Ring the bells that still can ring. Forget your perfect offering. There is a crack in everything; that’s how the light gets in.– Leonard Cohen, “Anthem”
Do not look forward to what may happen tomorrow. The same Everlasting Father, who takes care of you today, will take care of you tomorrow, and every day. He will either shield you from suffering or give you unfailing strength to bear it. Be at peace, then, and put aside all anxious thoughts and imaginations!– St. Francis de Sales
The ultimate weakness of violence is that it is a descending spiral, begetting the very thing it seeks to destroy. Instead of diminishing evil, it multiplies it. Through violence you may murder the liar, but you cannot murder the lie, nor establish the truth. Through violence you may murder the hater, but you do not murder hate. In fact, violence merely increases hate. So it goes. Returning violence for violence multiplies violence, adding deeper darkness to a night already devoid of stars. Darkness cannot drive out darkness: only light can do that. Hate cannot drive out hate: only love can do that.– The Rev. Dr. Martin Luther King, Jr., in A Testament of Hope: The Essential Writings and Speeches of Martin Luther King, Jr., ed. James M. Washington (594).
In my house, anyone who uses one word when they could have used ten just isn’t trying hard.– Aaron Sorkin, writing for Jed Bartlet in The West Wing.
Anticipation is the heart of wisdom.– Mark Helprin, A Soldier of the Great War, 18.
Now I think we all need to be converted - over and over again, but having a personal savior has always struck me as, well, elitist, like having a personal tailor. I’m satisfied to have the same Lord and Savior as everyone else.– Kenneth L. Woodward, “Ushering in the Age of the Laity: Some Cranky Reservations,” Commonweal CXXI, 15 (9 September 1994), 9, quoted in Stanley Hauerwas, Sanctify Them in the Truth: Holiness Exemplified (Nashville: Abingdon Press, 235).
Expectations is the place you must always go to before you get to where you are going.– Susan Nanus after Norman Juster, The Phantom Tollboth
Summing it all up, friends, I’d say you’ll do best by filling your minds and meditating on things true, noble, reputable, authentic, compelling, gracious—the best, not the worst; the beautiful, not the ugly; things to praise, not things to curse. Put into practice what you learned from me, what you heard and saw and realized. Do that, and God, who makes everything work together, will work you into his most excellent harmonies.– Philippians 4:8-9 (The Message)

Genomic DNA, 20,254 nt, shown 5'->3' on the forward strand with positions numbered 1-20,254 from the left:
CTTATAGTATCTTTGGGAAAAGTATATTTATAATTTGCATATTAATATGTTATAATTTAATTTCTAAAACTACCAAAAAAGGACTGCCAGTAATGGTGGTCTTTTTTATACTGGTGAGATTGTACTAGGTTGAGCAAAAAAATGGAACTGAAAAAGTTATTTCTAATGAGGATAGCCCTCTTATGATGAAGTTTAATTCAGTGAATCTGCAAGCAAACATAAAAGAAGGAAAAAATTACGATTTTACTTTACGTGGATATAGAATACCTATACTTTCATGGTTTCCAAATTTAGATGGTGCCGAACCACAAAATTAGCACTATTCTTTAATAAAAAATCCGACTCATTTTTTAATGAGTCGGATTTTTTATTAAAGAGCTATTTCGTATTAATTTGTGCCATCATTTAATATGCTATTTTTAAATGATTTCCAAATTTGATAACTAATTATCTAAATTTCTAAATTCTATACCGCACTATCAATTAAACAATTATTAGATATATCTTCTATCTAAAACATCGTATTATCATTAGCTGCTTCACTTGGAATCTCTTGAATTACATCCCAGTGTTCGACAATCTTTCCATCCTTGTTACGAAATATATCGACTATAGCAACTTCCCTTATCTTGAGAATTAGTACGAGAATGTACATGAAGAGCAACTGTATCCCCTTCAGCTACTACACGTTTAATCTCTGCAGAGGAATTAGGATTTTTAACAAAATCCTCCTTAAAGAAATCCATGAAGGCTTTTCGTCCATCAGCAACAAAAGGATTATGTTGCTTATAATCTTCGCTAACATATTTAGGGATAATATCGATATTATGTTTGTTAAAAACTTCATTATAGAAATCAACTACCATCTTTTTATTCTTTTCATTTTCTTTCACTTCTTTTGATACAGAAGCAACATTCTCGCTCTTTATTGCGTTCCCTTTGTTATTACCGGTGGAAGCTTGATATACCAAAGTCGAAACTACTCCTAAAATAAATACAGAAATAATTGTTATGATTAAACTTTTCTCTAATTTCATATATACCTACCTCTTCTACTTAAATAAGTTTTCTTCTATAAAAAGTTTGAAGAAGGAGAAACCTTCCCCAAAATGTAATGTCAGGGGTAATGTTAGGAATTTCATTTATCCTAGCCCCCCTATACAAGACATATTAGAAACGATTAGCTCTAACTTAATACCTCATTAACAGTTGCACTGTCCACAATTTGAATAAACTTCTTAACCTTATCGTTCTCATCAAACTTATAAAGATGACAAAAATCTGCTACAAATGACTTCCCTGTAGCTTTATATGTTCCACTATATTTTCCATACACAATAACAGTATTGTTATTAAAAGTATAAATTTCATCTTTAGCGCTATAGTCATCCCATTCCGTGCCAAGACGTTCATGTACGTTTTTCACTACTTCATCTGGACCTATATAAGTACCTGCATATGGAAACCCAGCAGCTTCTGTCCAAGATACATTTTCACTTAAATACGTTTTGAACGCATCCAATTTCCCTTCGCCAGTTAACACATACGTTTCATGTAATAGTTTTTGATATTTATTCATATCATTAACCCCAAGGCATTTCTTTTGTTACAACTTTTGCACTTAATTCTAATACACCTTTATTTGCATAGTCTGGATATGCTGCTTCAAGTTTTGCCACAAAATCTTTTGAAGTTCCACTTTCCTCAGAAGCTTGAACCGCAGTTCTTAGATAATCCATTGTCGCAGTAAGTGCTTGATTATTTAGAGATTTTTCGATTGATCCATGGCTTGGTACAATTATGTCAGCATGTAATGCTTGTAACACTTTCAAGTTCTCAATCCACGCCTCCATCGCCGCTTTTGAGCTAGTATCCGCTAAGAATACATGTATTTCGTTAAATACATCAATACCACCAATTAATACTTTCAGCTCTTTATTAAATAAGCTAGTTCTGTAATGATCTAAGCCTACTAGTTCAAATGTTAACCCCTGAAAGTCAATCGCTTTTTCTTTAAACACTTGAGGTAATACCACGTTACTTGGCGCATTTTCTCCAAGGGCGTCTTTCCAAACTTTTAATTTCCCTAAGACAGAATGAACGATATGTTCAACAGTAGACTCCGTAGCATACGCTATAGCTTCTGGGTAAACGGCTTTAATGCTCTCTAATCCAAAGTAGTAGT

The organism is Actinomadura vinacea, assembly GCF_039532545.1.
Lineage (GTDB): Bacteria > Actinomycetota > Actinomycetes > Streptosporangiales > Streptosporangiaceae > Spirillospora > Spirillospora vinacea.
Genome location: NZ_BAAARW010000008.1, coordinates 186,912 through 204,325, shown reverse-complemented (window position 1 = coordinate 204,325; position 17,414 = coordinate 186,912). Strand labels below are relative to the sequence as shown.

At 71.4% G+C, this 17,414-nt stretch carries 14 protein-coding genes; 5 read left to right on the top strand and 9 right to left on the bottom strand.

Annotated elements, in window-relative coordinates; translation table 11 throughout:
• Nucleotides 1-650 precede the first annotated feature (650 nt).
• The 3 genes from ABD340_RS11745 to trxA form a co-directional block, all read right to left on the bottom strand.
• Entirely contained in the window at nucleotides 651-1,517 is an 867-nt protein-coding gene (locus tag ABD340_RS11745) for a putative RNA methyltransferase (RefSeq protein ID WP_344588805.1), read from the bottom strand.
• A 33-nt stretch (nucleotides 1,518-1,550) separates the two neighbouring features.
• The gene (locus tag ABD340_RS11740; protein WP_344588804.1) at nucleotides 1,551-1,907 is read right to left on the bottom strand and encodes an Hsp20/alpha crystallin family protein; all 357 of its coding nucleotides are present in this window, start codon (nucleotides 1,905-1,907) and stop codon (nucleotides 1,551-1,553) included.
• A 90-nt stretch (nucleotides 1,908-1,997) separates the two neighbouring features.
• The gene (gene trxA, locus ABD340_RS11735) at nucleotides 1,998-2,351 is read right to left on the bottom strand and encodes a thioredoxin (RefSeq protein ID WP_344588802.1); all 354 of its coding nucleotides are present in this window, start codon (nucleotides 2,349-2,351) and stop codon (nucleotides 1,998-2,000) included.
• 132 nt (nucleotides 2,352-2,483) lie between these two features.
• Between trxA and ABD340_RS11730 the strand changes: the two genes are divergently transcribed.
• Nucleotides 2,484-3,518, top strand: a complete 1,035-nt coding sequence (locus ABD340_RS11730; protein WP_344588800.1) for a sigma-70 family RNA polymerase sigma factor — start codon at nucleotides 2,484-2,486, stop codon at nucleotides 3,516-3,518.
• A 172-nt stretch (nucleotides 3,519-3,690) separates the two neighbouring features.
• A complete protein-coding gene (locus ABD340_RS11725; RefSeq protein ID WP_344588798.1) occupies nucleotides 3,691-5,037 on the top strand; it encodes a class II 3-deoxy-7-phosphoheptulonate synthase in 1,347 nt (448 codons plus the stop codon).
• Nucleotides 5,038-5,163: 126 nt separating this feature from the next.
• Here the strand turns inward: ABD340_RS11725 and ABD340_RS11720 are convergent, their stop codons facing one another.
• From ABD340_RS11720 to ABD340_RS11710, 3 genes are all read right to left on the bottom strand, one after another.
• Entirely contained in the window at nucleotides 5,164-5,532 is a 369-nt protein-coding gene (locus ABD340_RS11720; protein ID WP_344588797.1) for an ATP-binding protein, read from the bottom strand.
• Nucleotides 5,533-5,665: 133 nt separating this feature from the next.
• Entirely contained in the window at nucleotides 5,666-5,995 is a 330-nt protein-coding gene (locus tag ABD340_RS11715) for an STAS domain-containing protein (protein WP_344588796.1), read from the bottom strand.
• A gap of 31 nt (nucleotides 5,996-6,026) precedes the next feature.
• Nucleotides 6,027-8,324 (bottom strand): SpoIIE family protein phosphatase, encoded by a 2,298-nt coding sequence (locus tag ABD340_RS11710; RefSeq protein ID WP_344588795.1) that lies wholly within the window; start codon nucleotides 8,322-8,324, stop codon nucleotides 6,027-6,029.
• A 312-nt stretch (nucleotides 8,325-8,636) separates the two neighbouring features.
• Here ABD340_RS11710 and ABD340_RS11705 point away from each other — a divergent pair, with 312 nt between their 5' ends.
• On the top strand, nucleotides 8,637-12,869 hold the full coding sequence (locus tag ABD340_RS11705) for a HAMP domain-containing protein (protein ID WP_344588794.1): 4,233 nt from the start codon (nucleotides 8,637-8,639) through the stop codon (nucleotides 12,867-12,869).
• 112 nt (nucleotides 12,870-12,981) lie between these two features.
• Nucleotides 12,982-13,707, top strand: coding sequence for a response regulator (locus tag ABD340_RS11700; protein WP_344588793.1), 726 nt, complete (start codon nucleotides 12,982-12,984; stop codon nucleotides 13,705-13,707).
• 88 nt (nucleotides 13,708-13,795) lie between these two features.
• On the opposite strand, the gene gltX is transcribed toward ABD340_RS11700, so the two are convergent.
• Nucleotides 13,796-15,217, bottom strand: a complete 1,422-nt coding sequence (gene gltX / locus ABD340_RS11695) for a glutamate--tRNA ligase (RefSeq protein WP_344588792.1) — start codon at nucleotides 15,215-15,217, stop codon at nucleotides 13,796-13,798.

I’d start with ‘all men are created equal.’ … That equality clause will go all the way through. We’ll never get rid of it. Nobody quite believes it. … But you don’t ever wish it hadn’t been written.
And that ‘life, liberty and the pursuit of happiness….’ And how grand it is that in a capitalistic country like this, that he did not follow Locke and have ‘life, liberty and property.’
If the equality clause will trouble us a thousand years, as Frost said, if it’ll trouble us, then the pursuit of happiness will mystify us forever. And I like the trouble and I like the mystery.– James Cox, professor of literature, Dartmouth College, on the key contributions of Thomas Jefferson. Interview for Thomas Jefferson, a film by Ken Burns.
Lutheran Airlines preflight briefing announcements.
Fare is by free-will offering, and the plane won’t land until the budget is met… Meals during flight are potluck… rows 16-21, bring a hot dish….
For some people, even those who are eyewitnesses of events that others around them attribute to the miraculous, it is simply impossible to accept that the supernatural can overlap with the natural, that anything can occur for which there is no rational explanation. It is always a matter of reason over faith, of the known over the “might be.” Yet for many people, the experiences of their lives have led them to accept that there is genuine mystery in the world, that the world is full of evidence that the supernatural does overlap with the natural, that the line between the two is permeable. For religious people, this mystery, the overlap between the natural and the supernatural, is seen as evidence of God’s transcendence of the categories by which God’s creatures understand the world to be ordered and of God’s intervention in the workings of creation. It is thus a question of faith whether one can acknowledge the possibility and, indeed, reality of God’s miraculous intervention in creation.– Gail O’Day, “The Gospel of John,” in The New Interpreter’s Bible, Volume IX (Nashville: Abingdon Press, 1996). Dr. O’Day is the dean of the Wake Forest University School of Divinity.
Tradition means giving votes to the most obscure of all classes, our ancestors. It is the democracy of the dead. Tradition refuses to submit to the small and arrogant oligarchy of those who merely happen to be walking about. All democrats object to men being disqualified by the accident of birth; tradition objects to their being disqualified by the accident of death. Democracy tells us not to neglect a good man’s opinion, even if he is our groom; tradition asks us not to neglect a good man’s opinion, even if he is our father.– G.K. Chesterton, Orthodoxy (New York: John Lane Company, 1909), 85.